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Understanding Cold War spook terminology

These definitions should be helpful when trying to determine the truthfulness of various claims in various books and to help the reader decide for themselves, how  certain events and actions can reasonably be interpreted.

 

Accommodation Address (AA) or Mail Drop (MD) A cut-out address/coordinate/place used to receive mail. Mail may be held for pick-up or forwarded to other location. Provides "distance" between agent and whoever is running him/her.

 

Agent Agents are run by case officers and may be witting or unwitting as to who they are really working for. Such operations that include the running of an agent must necessarily include meetings for the purpose of debriefing, the provision of training, and provision of moral, technical and financial support.

 

Agent recruitment A recruitment attempt is only done after a longish period of assessment (surveillance/background checks/face to face interviews/psych evaluations), vetting processes and development by a case officer (or team). A potential agent's motivation and vulnerabilities are the keys to successful recruitment.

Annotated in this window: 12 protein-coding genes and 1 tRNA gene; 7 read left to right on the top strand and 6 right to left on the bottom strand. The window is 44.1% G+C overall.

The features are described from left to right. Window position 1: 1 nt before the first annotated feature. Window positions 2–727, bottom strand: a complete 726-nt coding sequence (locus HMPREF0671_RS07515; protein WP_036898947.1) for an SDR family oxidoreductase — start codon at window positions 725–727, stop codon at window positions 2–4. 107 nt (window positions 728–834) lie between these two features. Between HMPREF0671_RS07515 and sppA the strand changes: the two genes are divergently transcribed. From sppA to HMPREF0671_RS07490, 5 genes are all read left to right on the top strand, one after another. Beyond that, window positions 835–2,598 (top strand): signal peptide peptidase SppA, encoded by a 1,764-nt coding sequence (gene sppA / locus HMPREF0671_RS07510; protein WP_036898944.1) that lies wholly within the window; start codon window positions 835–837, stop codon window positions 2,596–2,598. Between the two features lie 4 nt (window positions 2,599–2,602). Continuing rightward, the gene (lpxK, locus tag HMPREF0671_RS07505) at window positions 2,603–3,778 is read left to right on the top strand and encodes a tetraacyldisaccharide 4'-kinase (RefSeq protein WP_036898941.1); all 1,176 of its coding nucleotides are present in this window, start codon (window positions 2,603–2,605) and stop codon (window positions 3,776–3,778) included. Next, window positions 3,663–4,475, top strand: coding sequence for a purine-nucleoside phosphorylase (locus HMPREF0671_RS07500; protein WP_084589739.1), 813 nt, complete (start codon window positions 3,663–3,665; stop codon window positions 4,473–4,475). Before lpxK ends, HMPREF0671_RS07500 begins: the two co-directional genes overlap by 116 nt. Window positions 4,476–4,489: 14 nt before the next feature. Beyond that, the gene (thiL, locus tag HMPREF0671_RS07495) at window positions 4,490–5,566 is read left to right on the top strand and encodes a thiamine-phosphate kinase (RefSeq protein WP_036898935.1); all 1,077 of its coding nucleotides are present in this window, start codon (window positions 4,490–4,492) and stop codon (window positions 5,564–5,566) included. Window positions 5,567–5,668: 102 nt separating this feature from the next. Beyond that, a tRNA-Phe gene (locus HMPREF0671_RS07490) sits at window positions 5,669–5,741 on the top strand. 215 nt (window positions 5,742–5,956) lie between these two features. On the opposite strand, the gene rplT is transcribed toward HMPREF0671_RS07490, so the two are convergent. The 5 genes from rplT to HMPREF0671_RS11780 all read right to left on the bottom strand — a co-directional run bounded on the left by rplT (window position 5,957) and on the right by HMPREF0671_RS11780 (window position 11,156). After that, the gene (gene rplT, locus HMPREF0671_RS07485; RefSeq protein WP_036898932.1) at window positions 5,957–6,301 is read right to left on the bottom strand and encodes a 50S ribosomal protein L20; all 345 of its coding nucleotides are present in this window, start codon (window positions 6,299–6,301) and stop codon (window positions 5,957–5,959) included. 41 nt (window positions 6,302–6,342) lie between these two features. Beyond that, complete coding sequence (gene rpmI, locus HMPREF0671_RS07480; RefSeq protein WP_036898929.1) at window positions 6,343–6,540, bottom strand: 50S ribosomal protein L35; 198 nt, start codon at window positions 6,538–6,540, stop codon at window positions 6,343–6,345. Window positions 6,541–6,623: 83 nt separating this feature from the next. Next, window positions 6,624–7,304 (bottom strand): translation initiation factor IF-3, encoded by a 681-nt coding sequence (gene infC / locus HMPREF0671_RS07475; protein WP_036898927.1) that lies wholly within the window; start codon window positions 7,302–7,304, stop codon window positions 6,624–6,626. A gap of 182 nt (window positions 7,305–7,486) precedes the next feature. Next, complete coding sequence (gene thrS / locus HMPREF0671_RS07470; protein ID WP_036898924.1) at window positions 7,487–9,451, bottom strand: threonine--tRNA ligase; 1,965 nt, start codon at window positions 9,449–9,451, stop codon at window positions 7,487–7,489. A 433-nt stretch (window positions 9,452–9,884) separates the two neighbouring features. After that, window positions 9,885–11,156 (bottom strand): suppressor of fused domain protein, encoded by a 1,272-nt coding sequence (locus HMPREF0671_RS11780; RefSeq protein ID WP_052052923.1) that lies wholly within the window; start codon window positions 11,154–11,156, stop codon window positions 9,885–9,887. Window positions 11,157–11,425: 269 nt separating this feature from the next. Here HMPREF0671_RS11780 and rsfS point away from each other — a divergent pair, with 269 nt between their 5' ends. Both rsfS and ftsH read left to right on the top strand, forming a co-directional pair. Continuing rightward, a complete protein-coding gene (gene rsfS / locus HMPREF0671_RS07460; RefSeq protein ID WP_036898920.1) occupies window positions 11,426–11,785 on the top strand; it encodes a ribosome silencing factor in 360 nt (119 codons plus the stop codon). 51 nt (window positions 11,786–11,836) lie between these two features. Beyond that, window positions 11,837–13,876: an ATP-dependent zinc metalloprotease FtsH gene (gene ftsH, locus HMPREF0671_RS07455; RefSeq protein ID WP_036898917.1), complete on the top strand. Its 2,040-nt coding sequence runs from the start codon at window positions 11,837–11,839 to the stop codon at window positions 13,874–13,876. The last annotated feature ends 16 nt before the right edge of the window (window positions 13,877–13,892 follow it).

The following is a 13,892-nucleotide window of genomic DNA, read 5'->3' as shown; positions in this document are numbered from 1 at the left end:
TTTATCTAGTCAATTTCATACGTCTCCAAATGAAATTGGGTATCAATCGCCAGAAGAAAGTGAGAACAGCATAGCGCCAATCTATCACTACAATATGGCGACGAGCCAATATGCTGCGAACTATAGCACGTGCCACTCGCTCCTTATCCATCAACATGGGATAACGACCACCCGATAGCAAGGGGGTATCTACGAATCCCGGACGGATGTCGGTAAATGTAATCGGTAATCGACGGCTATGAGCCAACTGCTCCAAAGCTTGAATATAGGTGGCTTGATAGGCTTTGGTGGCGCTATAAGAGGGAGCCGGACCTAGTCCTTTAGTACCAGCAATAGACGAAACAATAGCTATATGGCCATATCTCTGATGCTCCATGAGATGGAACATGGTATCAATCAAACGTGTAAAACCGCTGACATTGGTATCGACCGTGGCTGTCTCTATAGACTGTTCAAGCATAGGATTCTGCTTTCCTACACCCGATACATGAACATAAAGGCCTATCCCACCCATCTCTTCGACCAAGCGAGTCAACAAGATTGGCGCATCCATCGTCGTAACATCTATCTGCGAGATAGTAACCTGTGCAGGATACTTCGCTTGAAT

Backstopping The extent and degree of protection given when using an alias, false documentation, phony address, or are employed in a "front". When there is little or no "backstopping", an alias is referred to as a "throwaway" - this type to be used only once or twice for a single purpose then discarded. Backstopping might include what is referred to in the trade as "pocket litter". Driver's license, library card, army papers etc. A phony address might be backstopped with phony receipts, utility accounts, or even say just the say-so of a landlord/lady. The extent of backstopping will determine how long the false name, address or business "front" will hold.

 

Backup An alternative plan should the first fail. Can be used in reference to communications, "dead drops" or meeting locations.

 

Black Operations Operations that are not attributable to the agency or government. They perforce, have strong elements of inbuilt deniability.

 

Contrary to what seems logical - not all such ops necessitate illegal activity.

 

Bona Fides An agent or case officer meeting clandestinely for the first time must establish they have the right person. This can be done via a pre-arranged phrase ("the fishing in Alaska is good at this time of year'" type thing we've all seen in a thousand movies). It can also be done by showing a pre-arranged object to each other.